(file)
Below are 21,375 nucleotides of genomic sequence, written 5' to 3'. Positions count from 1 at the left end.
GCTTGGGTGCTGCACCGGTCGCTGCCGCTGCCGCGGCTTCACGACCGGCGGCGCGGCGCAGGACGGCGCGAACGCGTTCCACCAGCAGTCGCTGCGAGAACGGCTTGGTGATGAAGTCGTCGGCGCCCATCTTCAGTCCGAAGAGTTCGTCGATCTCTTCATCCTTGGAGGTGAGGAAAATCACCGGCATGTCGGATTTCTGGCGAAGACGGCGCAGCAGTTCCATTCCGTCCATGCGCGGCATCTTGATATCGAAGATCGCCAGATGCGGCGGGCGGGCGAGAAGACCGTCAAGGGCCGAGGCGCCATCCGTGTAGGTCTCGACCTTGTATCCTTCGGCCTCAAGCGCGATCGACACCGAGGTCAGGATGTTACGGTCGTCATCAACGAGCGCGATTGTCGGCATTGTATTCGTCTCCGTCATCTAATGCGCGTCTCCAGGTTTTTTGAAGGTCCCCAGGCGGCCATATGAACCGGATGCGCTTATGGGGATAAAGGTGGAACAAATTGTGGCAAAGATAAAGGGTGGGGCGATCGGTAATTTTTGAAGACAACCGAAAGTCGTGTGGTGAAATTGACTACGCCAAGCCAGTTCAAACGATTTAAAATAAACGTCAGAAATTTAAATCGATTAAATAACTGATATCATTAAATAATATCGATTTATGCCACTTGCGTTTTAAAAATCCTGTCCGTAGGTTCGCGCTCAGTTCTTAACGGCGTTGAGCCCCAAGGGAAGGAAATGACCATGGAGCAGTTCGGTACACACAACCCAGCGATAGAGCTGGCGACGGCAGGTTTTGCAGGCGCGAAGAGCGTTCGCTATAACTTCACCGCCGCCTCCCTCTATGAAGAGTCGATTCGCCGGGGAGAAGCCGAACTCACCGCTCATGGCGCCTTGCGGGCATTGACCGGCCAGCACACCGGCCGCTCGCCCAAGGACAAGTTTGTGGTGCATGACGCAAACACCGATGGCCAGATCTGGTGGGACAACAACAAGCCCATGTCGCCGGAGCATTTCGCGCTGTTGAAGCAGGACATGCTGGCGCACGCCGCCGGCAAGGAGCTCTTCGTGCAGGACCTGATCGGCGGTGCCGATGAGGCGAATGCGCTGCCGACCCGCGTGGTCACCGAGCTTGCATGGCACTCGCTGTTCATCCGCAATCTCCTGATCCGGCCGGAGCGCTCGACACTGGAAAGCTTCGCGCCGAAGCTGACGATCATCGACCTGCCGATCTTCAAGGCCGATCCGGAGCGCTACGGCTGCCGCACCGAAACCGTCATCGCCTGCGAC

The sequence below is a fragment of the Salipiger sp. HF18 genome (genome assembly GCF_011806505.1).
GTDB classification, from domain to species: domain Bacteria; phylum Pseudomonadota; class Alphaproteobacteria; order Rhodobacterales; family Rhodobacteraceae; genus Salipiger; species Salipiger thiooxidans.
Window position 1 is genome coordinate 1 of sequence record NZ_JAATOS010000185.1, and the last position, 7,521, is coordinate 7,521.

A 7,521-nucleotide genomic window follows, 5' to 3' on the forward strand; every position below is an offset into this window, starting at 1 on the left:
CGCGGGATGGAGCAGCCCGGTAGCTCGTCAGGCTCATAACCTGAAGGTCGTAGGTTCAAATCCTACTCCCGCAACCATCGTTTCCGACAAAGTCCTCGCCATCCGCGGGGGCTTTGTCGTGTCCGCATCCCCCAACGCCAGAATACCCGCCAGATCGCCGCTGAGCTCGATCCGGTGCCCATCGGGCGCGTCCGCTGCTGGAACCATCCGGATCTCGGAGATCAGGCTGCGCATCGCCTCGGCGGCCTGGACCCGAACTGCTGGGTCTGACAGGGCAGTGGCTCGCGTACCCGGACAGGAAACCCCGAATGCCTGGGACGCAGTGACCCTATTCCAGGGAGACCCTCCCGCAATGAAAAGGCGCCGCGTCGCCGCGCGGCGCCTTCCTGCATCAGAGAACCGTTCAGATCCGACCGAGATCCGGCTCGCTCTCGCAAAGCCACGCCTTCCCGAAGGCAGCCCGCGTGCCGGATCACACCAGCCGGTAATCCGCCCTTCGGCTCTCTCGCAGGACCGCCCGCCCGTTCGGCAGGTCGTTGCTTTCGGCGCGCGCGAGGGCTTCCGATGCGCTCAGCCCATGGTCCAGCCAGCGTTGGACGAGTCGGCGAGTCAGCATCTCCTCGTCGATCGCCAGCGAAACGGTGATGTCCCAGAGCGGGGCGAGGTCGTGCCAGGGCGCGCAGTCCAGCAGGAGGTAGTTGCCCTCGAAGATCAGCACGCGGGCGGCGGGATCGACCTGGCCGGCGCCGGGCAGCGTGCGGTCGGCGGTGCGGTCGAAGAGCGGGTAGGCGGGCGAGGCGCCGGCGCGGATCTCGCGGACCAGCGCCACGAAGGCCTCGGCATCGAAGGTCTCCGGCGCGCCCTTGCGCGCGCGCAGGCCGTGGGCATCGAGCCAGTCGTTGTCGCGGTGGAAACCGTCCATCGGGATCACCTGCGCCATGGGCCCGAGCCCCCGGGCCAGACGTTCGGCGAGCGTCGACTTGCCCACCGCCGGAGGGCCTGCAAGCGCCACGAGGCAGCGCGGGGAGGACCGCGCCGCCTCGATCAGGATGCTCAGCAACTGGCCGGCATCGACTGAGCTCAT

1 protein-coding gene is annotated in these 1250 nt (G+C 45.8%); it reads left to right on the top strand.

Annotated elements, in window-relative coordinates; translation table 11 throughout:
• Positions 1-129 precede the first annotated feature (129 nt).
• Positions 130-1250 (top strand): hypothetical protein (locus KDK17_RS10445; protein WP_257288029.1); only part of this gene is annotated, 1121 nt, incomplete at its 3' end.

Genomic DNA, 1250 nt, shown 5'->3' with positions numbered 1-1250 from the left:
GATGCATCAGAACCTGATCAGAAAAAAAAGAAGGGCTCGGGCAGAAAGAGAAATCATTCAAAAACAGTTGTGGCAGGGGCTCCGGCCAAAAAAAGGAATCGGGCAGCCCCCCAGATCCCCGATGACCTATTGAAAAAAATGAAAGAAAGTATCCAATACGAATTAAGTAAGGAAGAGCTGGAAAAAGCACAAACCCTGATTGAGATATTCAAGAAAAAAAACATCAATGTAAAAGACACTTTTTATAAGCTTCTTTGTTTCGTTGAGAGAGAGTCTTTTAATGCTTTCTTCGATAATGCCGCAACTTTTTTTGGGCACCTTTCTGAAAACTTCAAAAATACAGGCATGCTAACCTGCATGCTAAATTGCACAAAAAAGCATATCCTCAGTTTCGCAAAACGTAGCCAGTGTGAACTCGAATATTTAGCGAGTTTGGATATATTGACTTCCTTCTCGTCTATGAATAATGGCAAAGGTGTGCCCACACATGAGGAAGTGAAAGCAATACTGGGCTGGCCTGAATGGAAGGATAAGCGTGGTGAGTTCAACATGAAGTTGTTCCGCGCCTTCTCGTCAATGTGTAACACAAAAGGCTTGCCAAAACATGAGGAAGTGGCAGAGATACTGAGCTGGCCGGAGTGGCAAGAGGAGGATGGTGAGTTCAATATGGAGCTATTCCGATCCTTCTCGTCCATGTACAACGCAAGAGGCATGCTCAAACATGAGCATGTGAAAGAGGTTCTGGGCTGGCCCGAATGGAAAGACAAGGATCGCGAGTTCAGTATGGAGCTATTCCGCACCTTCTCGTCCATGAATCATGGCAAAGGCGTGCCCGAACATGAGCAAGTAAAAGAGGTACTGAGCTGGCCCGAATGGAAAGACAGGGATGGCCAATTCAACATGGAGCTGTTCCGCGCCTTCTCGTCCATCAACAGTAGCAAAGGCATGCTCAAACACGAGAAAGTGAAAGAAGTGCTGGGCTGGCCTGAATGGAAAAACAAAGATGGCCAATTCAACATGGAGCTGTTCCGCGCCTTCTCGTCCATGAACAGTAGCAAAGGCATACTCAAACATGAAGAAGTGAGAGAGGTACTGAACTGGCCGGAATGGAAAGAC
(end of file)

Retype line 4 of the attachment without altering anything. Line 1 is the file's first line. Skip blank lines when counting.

GTDB classification, from domain to species: domain Bacteria; phylum Pseudomonadota; class Alphaproteobacteria; order Rhodobacterales; family Rhodobacteraceae; genus Salipiger; species Salipiger thiooxidans.